Feb. 1—Oklahoma lawmakers return to the state
After the COVID-19 pandemic complicated the 2020 legislative session, state lawmakers are poised to kickoff the four-month 2021 session with renewed energy.
Lawmakers filed a record-breaking amount of legislation — more than 3,000 bills and resolutions — for the 2021 legislative session.
Typically less than 20% of the bills filed make it to the governor's desk.
Here's a look at some of the top issues lawmakers will tackle this year.
Mask mandates, COVID-19 vaccines and pandemic-inspired business closures are top of mind for state lawmakers as they attempt to address the impacts of the worst health crisis in recent history.
Lawmakers filed a slew of bills related to the COVID-19 pandemic. At this point, it's not clear which bills will go the distance, but it's obvious legislators will be discussing the pandemic at length.
As for how the nearly 150 members of the
Senate Pro Tem
But the threat of a COVID-19 outbreak at the
State lawmakers will be tasked with coming up with roughly
After voters narrowly passed State Question 802 last year,
Intertwined in the discussion of Medicaid expansion, a fight could be brewing over Gov.
Stitt wants to outsource care for more than 700,000 Medicaid recipients, including those who will be covered by the expansion, to four for-profit health insurance companies through what is referred to as a managed care model. But Stitt's plan to privatize much of the state's Medicaid program will come with a roughly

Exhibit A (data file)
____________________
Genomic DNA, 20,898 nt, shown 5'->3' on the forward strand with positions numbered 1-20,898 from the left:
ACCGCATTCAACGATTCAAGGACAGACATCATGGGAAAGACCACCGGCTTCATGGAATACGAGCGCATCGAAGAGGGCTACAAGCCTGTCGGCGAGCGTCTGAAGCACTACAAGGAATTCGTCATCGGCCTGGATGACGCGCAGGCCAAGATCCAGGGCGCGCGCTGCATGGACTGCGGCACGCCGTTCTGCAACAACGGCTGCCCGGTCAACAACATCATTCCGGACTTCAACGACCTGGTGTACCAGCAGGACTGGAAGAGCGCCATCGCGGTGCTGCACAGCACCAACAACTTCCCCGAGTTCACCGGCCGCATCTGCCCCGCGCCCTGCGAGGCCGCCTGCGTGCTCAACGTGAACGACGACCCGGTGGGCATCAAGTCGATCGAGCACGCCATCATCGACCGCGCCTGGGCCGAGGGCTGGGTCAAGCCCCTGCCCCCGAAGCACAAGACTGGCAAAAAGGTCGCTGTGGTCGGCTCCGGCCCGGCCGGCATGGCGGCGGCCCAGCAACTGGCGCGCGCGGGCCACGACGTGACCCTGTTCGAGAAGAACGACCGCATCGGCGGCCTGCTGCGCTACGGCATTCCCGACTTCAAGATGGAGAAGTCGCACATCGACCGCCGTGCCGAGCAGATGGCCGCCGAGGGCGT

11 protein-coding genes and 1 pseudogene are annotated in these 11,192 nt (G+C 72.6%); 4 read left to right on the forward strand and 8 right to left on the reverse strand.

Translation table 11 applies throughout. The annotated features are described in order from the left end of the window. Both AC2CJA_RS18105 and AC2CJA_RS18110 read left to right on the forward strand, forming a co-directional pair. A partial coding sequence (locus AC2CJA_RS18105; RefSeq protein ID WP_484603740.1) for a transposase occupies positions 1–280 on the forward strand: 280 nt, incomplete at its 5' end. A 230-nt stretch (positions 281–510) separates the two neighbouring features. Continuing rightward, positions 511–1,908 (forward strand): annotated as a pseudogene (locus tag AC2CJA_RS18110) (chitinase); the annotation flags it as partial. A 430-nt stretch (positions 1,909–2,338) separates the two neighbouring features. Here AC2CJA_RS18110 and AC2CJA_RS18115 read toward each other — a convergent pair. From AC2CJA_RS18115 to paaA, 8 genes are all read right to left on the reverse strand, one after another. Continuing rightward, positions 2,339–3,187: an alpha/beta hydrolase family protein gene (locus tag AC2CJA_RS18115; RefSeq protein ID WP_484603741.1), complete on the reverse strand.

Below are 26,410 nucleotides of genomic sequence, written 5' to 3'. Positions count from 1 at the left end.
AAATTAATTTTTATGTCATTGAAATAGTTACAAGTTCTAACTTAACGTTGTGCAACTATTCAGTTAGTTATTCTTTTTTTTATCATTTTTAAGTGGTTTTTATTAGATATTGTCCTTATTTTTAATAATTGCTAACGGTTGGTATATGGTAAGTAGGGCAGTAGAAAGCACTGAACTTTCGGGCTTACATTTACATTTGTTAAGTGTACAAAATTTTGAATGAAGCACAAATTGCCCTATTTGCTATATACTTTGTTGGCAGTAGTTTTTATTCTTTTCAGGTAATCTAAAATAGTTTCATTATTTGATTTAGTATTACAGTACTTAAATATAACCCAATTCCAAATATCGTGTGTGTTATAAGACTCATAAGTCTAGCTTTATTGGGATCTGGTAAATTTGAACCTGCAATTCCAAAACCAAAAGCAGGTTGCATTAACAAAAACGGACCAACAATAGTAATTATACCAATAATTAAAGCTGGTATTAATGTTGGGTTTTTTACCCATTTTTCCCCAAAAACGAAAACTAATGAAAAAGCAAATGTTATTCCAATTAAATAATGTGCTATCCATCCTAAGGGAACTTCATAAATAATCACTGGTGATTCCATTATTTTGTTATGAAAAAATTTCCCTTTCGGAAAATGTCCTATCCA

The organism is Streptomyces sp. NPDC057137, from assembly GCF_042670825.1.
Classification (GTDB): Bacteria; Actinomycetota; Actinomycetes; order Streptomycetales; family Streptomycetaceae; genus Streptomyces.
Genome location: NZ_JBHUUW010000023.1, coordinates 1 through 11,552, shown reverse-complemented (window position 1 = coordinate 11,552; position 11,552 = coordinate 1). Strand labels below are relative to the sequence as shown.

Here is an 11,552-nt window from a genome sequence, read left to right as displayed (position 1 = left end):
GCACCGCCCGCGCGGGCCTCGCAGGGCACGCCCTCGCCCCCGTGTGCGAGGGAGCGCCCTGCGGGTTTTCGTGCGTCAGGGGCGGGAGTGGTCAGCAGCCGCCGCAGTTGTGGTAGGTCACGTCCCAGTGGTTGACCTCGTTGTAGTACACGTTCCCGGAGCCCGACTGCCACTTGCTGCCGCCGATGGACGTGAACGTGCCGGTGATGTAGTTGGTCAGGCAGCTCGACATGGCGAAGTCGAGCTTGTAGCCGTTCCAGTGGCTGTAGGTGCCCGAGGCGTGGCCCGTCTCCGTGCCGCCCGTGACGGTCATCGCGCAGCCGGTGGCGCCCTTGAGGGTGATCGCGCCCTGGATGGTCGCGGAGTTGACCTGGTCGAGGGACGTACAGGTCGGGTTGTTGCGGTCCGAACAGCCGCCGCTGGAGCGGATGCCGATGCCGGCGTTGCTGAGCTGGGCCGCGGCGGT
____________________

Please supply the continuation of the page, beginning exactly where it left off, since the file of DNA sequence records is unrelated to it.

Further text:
A supporter of managed care, Senate Majority Floor Leader
"Constitutionally, we have to fund the expansion population, so there's no doubt that we will absolutely fund this," said David, R-
Initiative petition reform
After the passage of Medicaid expansion last year,
Republican lawmakers met the call with numerous bills to make it harder for initiative petitions to pass.
Some lawmakers have proposed increasing the percentage of votes required to pass initiative petitions above the current threshold of a simple majority. Others have proposed legislation to impose geographical requirements on signature-gathering or vote majorities.
Virtual public meetings
At the top of legislators' to-do list is fast-tracking legislation to let public bodies resume meeting virtually during the COVID-19 pandemic.
Senate Bill 1031 would reinstate an exception to the Open Meeting Act to let public bodies meet via teleconference or videoconference so long as the governor's emergency declaration in response to the COVID-19 pandemic is in effect.
"Your virtual meetings legislation will be on the governor's desk shortly," House Majority Floor Leader
Lawmakers likely won't get population figures from the
Treat and McCall have vowed redistricting efforts will be open, transparent and include widespread citizen input throughout. The public will also be able to submit their own recommendations for new maps once Census data is released this spring.
With the high-profile 2020 presidential election in the rearview mirror,
Some seek to make it easier to register to vote or cast a ballot. Some bills seek to restrict voting.
After some early voters found themselves waiting in line for hours to cast their in-person absentee ballots in the days leading up to the
House Elections and Ethics Chairman Rep.
As for if legislators filed more election bills than in previous years, Olsen said he wouldn't be surprised if that was the case because of the whopping number of bills lawmakers filed this year and because elections have been a hot topic as of late.
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